Foreign Policy Blogs

In Hot Water

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Map: Council on Foreign Relations

Waters are heating up again in the South China Sea, as Vietnamese authorities this week accused a Chinese vessel of sinking a Vietnamese fishing boat near the disputed Paracel (Xisha in Chinese, Hoang Sa in Vietnamese) islands on September 29.  Vietnam, Taiwan and China all claim the Paracel islands, which consist of some 130 small coral islands and reefs, which were occupied and are now controlled by China after defeating the South Vietnamese navy in 1974.

The sinking of the Vietnamese boat, according to Phan Huy Hoang, an official in the central Vietnamese province of Quang Ngai, occurred as a result of a Chinese ship slammed into the boat.  Five Chinese men then boarded and proceeded to steal navigation devices, fishing equipment and their 2-ton catch of fish.  The boat eventually sank some 12 hours later and the fishermen resorted to floating in their life vests for another four hours before being rescued.  

According to Hoang,  more than 20 Vietnamese fishing boats have been attacked by Chinese vessels this year.  On June 19, a Vietnamese fishing boat operating off the Hoang Sa archipelago was boarded by a Chinese crew, which destroyed its fishing gear and confiscated an ICOM walkie-talkie, a positioning system, and about five metric tons five metric tons of catch worth US$13,780.  And on June 10, four ships surrounded a Vietnamese fishing boat and then forcefully boarded the fishing boat, forcing the 11 Vietnamese fishermen to transfer all of their catch – about six metric tons – to the other vessels.  As a result of these attacks on Vietnamese fishermen, the Vietnamese government now plans to allow its coast guard forces to employ weapons to help chase away foreign vessels which have illegally entered Vietnam’s waters, starting October 20.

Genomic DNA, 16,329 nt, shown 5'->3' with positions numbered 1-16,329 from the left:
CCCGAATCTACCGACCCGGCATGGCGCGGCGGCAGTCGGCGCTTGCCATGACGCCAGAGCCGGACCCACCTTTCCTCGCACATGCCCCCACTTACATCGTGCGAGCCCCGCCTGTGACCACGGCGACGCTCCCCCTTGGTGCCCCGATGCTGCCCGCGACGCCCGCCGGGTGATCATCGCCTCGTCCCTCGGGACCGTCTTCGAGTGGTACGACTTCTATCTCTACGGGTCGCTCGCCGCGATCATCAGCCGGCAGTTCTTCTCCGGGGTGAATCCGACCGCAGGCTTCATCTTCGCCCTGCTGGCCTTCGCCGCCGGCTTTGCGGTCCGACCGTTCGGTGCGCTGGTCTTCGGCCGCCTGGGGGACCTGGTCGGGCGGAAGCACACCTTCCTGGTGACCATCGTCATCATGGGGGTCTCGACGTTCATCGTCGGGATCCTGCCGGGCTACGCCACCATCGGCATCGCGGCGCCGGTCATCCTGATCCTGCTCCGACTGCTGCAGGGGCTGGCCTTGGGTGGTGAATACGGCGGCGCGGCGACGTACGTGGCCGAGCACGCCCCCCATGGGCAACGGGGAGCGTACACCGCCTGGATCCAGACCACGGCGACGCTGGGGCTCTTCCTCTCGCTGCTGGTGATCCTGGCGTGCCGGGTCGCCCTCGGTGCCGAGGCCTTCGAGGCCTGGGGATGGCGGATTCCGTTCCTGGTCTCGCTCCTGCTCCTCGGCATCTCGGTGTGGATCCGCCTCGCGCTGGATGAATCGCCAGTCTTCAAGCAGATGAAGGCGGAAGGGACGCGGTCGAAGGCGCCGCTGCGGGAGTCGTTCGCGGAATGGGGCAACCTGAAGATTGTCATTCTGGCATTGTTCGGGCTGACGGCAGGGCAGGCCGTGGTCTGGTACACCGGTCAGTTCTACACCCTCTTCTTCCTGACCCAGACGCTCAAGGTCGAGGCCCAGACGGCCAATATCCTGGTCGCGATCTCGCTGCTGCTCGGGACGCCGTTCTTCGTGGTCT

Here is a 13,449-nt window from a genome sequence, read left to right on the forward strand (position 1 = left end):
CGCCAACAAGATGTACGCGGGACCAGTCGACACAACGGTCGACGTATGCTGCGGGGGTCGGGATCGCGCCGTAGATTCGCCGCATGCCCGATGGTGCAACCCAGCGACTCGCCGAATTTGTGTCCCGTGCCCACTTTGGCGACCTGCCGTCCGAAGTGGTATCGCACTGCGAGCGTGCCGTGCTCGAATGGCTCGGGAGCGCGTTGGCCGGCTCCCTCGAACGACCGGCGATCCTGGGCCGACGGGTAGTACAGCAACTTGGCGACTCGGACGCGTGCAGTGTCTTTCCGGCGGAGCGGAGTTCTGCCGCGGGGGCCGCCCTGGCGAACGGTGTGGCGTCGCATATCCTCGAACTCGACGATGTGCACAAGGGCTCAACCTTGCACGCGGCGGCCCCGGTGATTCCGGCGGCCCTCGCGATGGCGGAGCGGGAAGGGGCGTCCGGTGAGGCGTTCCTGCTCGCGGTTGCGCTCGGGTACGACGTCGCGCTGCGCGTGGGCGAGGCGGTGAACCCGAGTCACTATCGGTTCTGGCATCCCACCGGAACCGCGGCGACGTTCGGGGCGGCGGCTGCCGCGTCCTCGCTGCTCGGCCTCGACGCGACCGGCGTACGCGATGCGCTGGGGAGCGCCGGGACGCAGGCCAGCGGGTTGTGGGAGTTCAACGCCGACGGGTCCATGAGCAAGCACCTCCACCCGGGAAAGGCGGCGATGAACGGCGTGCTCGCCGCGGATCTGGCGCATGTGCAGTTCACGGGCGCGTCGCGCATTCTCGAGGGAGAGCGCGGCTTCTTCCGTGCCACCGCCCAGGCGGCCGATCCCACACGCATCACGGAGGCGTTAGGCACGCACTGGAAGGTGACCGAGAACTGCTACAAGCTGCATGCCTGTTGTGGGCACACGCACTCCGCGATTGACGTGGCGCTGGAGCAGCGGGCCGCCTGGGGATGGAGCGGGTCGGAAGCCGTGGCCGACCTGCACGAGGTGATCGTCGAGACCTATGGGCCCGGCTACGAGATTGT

While the Chinese naval vessel has yet to be identified as belonging to the Chinese government, Chinese Foreign Ministry spokeswoman Hua Chunying defended the action as one taking place in waters China claims, stating, “Chinese authorities have the rights to take law enforcement measures in accordance with the law on boats that have illegally entered.”